The Steel Wheels rolled out a drum solo early in their Dec. 9 set inside Columbus’ King Arts Complex.
This would hardly be noteworthy, except for the fact that the Steel Wheels are ostensibly a bluegrass band, and bluegrass bands rarely have percussionists and basically never do drum solos. Quirkier still, the group’s new drummer, Kevin Garcia, doubles on keyboards – because every bluegrass band needs a quality keyboardist for pickin’, grinnin’ and snythesizin’.
This fondness for the non traditional is what makes the Wheels – the core quartet of singer/songwriter Trent Wagler (guitar, banjo), guitarist/mandolinist Jay Lapp, bassist Brian Dickel and fiddler Eric Brubaker – so appealing. Lapp plays a resonator without a slide, fashioning leads that sound as if they’re coming from a Stratocaster as a result, and bangs his head and makes rock-star poses with a tiny mandolin in his hands. Dickel, meanwhile, occasionally sets down his standup bass in favor of a four-string electric instrument.
The show marked the Virginia-based quintet’s second visit – and fourth overall – to Columbus’ Six String concert series since early 2016 and far surpassed their most-recent performance. Whether this was due to Garcia’s presence, an infusion of new material or the band simply having a really good night is unknown. And it doesn’t really matter, because the Steel Wheels gave music lovers an early Christmas present made of memories.
The quintet’s exuberant, 90-minute show featured a significant swath of 2017’s Wild as Where We Came, a record that found the Steel Wheels further expanding their musical universe. Highlights included “Scrape Me off the Ceiling” and “Take Me to the Ending,” which feature Wagler’s clever wordplay and the band’s uproarious arrangements. On the flip side, the tender “Till No One is Free” was a melancholy meditation on societal strife that employed brief snippets of silence as part of the song’s structure.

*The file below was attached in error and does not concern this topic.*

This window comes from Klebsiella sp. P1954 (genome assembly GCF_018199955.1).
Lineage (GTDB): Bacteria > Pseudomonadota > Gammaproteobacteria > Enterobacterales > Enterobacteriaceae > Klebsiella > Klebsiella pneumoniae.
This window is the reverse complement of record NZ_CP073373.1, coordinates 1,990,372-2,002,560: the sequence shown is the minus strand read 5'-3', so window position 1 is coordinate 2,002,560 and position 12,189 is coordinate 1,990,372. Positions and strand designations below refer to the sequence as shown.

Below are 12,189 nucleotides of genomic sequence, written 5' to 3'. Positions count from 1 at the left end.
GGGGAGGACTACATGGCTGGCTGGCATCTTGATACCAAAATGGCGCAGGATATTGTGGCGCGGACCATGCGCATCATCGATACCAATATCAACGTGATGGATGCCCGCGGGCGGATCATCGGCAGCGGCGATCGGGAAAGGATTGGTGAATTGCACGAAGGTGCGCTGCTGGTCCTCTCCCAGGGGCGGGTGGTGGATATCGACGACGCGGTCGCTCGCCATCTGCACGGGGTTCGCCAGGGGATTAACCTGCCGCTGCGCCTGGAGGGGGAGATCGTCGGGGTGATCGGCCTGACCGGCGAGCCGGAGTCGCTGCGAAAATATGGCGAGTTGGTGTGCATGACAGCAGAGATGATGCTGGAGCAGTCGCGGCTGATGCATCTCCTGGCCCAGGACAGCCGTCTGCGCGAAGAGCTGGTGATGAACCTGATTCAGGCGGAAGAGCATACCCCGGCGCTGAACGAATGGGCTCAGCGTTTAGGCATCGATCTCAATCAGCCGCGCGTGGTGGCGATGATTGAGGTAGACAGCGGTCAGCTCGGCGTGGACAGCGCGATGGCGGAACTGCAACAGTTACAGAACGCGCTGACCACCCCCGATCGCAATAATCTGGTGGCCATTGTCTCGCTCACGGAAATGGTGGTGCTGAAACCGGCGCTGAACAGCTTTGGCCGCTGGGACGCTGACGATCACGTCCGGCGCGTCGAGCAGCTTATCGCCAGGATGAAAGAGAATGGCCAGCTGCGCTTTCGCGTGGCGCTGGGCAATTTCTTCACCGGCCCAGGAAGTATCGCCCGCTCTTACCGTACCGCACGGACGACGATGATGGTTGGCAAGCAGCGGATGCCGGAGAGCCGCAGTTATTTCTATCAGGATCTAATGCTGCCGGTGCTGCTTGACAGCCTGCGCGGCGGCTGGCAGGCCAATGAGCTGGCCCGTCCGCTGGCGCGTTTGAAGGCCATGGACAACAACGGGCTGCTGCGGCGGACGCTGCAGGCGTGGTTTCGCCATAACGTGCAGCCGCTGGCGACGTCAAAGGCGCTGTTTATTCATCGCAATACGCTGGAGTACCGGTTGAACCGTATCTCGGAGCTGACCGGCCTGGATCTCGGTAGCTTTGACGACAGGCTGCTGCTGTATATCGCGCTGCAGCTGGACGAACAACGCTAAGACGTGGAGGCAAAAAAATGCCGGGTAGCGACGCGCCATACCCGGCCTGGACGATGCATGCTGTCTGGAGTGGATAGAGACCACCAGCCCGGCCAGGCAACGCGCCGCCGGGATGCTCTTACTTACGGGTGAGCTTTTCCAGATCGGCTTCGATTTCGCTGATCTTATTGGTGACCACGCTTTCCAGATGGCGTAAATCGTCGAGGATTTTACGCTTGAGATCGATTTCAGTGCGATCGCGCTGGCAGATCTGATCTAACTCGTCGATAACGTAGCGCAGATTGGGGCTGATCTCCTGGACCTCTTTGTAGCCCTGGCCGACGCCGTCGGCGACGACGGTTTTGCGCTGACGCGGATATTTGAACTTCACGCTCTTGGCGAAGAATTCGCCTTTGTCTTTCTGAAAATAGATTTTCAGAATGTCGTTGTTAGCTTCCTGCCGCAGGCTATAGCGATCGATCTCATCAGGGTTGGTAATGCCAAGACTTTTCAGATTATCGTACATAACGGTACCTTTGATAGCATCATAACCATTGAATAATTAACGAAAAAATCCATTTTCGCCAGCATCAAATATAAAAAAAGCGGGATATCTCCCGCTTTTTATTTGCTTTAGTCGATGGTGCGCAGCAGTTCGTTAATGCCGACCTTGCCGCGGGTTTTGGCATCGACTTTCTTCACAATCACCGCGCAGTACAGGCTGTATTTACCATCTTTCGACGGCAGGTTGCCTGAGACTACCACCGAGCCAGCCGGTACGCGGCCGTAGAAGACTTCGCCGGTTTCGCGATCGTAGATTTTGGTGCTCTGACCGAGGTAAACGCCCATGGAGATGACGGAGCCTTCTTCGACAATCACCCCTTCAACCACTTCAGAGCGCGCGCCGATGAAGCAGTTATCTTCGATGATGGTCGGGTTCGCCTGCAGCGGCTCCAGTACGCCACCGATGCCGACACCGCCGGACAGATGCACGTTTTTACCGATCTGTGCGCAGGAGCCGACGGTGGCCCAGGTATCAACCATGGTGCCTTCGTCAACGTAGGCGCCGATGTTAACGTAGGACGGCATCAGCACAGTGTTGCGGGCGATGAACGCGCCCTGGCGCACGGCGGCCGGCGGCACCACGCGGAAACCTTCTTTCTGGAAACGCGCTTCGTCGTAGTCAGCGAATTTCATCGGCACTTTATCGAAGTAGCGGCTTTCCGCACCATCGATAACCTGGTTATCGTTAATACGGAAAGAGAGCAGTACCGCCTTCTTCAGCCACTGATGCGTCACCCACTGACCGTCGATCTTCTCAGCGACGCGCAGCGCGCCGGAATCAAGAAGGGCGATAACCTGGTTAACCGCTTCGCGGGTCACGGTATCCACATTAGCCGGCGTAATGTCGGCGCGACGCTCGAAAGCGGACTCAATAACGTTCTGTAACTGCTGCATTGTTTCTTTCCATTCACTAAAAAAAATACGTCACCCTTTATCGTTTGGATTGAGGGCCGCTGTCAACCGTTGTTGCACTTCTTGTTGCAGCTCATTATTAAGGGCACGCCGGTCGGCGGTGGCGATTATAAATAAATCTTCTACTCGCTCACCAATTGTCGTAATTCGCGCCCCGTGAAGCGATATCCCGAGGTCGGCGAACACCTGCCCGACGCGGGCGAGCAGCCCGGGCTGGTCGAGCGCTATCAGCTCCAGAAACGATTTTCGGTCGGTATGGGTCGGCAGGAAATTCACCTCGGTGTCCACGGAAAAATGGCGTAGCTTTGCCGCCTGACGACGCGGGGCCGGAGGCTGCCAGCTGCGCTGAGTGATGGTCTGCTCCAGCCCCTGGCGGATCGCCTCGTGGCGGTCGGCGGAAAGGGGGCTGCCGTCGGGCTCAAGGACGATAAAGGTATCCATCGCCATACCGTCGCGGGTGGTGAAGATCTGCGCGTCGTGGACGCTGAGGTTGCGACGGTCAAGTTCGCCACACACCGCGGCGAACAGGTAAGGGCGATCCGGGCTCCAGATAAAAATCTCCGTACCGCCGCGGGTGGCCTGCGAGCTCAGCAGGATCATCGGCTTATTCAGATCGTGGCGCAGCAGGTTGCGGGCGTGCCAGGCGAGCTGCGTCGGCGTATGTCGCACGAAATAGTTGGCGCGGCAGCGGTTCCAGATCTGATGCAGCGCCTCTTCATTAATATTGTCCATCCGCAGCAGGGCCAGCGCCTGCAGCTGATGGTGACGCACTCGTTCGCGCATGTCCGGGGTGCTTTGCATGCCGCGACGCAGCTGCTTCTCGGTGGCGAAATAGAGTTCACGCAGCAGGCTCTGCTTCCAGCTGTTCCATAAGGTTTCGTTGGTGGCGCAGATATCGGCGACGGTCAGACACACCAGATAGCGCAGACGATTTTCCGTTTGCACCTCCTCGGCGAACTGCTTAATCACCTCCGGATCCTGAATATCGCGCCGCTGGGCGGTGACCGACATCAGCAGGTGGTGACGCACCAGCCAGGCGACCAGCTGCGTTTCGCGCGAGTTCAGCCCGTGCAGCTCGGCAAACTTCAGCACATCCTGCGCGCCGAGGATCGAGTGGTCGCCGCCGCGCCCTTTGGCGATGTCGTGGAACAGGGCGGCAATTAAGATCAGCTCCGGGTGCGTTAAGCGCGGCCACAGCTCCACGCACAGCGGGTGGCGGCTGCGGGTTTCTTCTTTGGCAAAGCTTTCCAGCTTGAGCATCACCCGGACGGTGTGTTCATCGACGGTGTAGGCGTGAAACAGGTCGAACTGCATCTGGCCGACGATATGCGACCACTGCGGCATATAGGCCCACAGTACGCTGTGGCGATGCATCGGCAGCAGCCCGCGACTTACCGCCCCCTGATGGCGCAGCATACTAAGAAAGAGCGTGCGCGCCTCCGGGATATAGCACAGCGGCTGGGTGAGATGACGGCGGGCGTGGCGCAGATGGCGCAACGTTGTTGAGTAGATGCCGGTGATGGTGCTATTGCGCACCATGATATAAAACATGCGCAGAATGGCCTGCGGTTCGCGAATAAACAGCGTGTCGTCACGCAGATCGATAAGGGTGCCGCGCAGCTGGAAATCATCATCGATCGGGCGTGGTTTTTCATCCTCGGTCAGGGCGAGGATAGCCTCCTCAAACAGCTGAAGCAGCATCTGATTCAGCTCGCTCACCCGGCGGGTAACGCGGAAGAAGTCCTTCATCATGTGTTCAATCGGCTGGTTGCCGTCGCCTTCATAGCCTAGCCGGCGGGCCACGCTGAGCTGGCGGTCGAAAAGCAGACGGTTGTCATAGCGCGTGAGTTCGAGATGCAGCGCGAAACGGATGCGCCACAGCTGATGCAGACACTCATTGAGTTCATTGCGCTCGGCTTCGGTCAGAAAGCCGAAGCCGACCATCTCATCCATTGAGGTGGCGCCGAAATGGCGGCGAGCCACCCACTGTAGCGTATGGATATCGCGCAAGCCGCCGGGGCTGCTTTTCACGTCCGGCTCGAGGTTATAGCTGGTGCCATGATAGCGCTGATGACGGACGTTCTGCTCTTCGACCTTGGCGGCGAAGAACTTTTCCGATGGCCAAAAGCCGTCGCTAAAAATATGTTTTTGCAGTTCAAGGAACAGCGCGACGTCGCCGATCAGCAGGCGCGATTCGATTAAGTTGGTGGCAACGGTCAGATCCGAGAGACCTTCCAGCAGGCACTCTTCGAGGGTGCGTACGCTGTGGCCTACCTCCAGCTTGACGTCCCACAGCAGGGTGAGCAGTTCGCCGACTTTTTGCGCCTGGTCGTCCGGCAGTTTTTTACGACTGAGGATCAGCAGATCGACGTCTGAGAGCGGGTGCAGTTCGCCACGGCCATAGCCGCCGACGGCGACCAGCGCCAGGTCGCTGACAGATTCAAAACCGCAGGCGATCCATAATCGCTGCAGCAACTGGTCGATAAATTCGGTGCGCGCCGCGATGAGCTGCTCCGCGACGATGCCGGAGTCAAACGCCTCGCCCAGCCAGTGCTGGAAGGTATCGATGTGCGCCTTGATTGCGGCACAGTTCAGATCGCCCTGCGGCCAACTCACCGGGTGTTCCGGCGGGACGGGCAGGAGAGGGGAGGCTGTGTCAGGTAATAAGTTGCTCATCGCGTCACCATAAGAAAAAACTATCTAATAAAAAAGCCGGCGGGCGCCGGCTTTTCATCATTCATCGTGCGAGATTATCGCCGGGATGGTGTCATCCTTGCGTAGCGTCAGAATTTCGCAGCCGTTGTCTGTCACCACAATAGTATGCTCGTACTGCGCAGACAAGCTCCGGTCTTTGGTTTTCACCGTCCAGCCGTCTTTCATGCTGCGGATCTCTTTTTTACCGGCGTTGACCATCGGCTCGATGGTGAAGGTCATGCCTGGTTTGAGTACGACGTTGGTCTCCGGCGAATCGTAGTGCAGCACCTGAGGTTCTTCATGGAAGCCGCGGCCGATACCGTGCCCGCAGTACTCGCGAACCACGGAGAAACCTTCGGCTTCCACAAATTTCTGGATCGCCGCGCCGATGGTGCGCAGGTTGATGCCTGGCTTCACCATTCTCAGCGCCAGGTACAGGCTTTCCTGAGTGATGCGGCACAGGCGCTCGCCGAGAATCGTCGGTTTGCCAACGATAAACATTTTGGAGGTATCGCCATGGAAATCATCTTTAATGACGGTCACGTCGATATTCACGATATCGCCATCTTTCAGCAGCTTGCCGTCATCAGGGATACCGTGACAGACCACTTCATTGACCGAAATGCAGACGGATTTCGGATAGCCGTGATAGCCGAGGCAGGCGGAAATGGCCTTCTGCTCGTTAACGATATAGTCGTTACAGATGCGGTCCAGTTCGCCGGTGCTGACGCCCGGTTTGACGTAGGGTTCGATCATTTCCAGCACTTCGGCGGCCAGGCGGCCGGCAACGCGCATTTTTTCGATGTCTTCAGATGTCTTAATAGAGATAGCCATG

But for all their non-traditional vibe, the Steel Wheels also roll old-school.
Brubaker shone on his instrumental “Mountain Quake,” which Wagler aptly described as sounding “ancient.” And when the band abandoned their instruments and gathered around a single mic for a cappella gems such as “Rain in the Valley,“ the effect was stupefying; these were the moments that earned the band the handful of standing ovations it received.
Similarly, “Red Wing,” based on a traditional melody Wagler learned from his Amish grandfather and added words to, caused the full house to fall silent – spellbound applause didn’t ring out until the last note had faded completely away.
Band members spent the show interacting with one another, each stepping to the fore when it was his turn to take a solo, sometimes facing off and grimacing with rock ‘n’ roll attitude in a decidedly non-rock ‘n’ roll setting. Despite the addition of Garcia – a wise choice as his work with mallets, brushes and hand-held percussion gives the group a fuller sound – Wagler still plays percussion with his boots, whether bashing his heels on the stage or employing stomp boxes that filled out the sound with pops and bashes.
All of which is to say the Steel Wheels are a band bluegrass fans and non-fans alike can likely get onboard with.